Harry on his Bike

Days 22-24

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Day 22. September 25
     I woke up early and checked my e-mail using AOL's 1-800 number,
and then sent some pictures to my son Barry. To send a picture
directly to yahoo takes about 10 minutes per picture, and sometimes
I lose connection part way through and have to start over. Barry came
up with a better system: I send a picture to him as an attachment
(about 5 minutes per picture), and then he posts them to yahoo using
a connection that takes less than a half-minute per picture.
     Checking the Cortez restaurant guide, I found a truck-stop a few
miles out of town that had an attractive menu. The temperature was
27 degrees, the lowest I've yet seen on this trip, so I put on my Gore-Tex
jacket and pants (which serve as an excellent windbreaker) and my heavy
gloves and set out. The five miles to the truck-stop was just enough to
make me ready for some biscuits and gravy.
     I parked the bike, took off my gloves, went in, sat down, and picked
up a menu. This horrible smell suddenly hit me. I looked around, and
saw that a fellow at the next table had biscuits and gravy. What did they
put into that gravy---roadkill? Since the odor was enough to gag a
maggot I thought about getting up and moving on, when suddenly I
realized with horror that the smell was coming from my hands. It took
me a few seconds to realize that, although I would wash all my biking
clothes every night (and I had taken another shower that morning), I
never thought to wash my heavy biking gloves. Three weeks of fermenting
sweat finally made itself known. I rushed to the restroom, washed my
hands, and decided I'd have the biscuits and gravy after all. They were
     Some restaurants that are frequented by the same customers every
day develop a problem: A person will come in, order coffee (which normally
comes with unlimited refills), and occupy a chair for hours, chewing the fat
with their buddies. Some places post a sign that says something like
"Coffee, 50 cents, refills 50 cents" although whenever I have breakfast
in such a place I'm never charged for refills because they know I'm not
part of the problem. This restaurant had decided to add humor. On the
menu it said:
    - - - - - - - - - - - - - - - - - - - - - - - - - - - - - - - - - - - -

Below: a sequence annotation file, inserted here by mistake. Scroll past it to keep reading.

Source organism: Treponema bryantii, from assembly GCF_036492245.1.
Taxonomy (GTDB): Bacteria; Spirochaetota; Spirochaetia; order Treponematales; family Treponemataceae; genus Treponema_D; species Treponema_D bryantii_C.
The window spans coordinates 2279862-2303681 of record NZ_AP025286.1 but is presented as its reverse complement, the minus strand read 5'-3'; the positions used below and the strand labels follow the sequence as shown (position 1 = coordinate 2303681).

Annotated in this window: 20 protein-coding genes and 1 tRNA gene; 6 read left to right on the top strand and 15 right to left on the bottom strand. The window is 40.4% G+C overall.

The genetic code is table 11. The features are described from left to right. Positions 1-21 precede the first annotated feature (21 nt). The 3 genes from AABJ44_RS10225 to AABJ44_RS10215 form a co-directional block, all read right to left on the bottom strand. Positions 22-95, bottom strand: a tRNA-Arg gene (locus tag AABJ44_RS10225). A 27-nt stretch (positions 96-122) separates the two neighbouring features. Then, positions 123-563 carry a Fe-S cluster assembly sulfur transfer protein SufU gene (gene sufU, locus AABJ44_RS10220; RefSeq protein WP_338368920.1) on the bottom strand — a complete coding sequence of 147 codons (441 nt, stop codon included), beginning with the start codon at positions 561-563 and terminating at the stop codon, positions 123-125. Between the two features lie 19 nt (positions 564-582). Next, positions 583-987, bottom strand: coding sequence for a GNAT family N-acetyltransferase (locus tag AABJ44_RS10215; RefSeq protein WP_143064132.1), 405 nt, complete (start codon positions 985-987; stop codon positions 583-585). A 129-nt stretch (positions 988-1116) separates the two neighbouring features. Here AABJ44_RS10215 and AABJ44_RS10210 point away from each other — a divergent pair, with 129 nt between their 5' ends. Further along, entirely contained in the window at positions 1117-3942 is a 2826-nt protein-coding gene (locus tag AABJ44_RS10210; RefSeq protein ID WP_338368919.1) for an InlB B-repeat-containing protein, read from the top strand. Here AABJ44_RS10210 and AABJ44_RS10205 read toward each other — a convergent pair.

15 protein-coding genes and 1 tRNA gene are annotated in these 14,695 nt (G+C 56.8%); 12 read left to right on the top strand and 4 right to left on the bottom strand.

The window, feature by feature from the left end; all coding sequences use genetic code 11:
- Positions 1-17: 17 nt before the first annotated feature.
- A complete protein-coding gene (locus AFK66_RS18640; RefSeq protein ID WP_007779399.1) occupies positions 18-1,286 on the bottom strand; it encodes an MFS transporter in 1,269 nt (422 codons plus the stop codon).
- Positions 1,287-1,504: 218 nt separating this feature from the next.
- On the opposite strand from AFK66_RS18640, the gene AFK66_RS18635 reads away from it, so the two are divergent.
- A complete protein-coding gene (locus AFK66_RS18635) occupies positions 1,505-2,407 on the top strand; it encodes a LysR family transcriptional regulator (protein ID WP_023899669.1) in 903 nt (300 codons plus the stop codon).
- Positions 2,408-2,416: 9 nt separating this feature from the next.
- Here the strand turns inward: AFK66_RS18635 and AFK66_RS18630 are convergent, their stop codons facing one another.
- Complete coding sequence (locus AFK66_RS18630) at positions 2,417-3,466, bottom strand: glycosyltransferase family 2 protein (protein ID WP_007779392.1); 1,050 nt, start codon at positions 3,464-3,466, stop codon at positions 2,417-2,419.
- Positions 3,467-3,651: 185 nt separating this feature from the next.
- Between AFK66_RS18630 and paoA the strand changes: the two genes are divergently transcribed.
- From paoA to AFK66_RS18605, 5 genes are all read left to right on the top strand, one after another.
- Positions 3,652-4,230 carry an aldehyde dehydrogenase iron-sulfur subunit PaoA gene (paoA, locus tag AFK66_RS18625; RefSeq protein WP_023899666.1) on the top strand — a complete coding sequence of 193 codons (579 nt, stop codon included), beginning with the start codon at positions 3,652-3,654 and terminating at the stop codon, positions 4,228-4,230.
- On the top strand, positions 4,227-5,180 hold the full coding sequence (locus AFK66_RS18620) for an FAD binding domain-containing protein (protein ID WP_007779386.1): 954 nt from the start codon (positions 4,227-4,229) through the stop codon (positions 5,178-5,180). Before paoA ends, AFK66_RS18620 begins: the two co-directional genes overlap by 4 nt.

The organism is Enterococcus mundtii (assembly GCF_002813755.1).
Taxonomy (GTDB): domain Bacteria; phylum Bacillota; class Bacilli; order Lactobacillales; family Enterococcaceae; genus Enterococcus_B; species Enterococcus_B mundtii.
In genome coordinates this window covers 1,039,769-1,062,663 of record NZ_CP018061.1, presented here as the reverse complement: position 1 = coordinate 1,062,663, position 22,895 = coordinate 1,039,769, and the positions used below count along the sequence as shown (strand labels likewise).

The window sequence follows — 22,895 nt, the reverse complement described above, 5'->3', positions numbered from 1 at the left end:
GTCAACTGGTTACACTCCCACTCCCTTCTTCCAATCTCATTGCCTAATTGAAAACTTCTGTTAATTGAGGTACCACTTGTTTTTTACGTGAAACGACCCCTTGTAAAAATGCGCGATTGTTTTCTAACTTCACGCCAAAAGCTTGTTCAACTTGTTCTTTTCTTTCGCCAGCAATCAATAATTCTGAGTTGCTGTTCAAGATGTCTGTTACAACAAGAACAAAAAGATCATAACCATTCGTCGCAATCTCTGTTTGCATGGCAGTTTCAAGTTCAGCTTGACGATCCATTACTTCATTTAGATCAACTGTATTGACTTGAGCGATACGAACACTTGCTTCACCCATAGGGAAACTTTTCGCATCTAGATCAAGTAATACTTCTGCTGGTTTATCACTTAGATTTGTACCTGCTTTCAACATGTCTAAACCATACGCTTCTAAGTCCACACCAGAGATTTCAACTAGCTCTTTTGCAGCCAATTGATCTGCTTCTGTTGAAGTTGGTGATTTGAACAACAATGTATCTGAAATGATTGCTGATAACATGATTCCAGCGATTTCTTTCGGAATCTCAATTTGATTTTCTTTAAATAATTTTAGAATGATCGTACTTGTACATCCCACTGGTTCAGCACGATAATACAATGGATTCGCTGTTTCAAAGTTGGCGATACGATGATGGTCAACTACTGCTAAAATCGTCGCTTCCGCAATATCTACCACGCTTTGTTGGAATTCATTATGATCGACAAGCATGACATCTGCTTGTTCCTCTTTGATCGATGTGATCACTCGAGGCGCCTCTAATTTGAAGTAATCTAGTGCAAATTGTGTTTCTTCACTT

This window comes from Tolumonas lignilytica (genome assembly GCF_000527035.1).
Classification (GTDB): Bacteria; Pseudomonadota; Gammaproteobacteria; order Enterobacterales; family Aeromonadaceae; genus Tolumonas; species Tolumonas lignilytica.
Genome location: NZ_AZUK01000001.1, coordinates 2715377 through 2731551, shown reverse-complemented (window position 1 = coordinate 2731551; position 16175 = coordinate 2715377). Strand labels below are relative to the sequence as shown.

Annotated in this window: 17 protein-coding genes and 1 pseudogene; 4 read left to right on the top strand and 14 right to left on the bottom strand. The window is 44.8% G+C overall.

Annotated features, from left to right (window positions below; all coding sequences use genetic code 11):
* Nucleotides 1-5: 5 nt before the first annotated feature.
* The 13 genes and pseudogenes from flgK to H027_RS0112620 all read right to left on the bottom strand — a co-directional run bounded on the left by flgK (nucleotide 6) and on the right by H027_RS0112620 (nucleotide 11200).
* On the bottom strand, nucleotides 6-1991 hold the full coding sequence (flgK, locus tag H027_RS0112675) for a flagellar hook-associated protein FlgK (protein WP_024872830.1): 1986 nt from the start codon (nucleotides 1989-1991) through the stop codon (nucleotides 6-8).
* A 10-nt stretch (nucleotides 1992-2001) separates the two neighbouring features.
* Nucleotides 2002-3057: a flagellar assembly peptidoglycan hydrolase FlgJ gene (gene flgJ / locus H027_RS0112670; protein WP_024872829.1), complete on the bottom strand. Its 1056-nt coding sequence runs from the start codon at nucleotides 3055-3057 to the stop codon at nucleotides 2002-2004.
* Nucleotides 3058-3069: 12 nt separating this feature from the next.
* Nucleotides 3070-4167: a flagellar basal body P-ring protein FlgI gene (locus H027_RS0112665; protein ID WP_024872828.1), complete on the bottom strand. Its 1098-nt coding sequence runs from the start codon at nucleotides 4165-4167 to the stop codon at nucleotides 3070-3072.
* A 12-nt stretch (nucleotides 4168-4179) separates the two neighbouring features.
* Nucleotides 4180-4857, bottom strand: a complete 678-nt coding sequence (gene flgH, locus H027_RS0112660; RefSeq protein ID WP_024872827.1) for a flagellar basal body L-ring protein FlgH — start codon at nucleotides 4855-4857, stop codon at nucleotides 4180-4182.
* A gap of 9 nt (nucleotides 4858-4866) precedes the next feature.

3 cups, 65 cents
        1 full hour, $1.50
        Half the morning, $2.50
        All Morning, $3.50
        All Day, $5.00
           (All Day allows for one hour to go home for lunch)
    - - - - - - - - - - - - - - - - - - - - - - - - - - - - - - - - - - - -
     I finished breakfast, put my filthy gloves back on, and headed south
on highway 666. My destination was Bloomfield, and my choices for
getting there were to go east to Durango and then south, or south to
Shiprock and then east. The distances were about the same, but I
chose the latter because there was an Indian casino a few miles south
of Cortez and I wanted to pick up a chip for my collection. I made the
slight detour, bought my chip, and rejoined the highway. The landscape
had occasional flat mesas with steep-cliff borders,  reminding me
of the features of Monument Valley, only a few miles to the west. About
an hour later I spotted Shiprock (the land-mark, not the town). 
The impressive peak sticking up from the plain is the remnant of the hardened
interior of an old volcano, the softer exterior having been eroded away
long ago.
     I had entered the Navaho Nation when crossing the border into New
Mexico. There were many Trading Posts, and stores along the road
that said "pawn", perhaps leading tourists into believing that they could
stop and take advantage of some Indian's poverty by picking up a rug at
a bargain price. Having no room for such a treasure, I pressed on.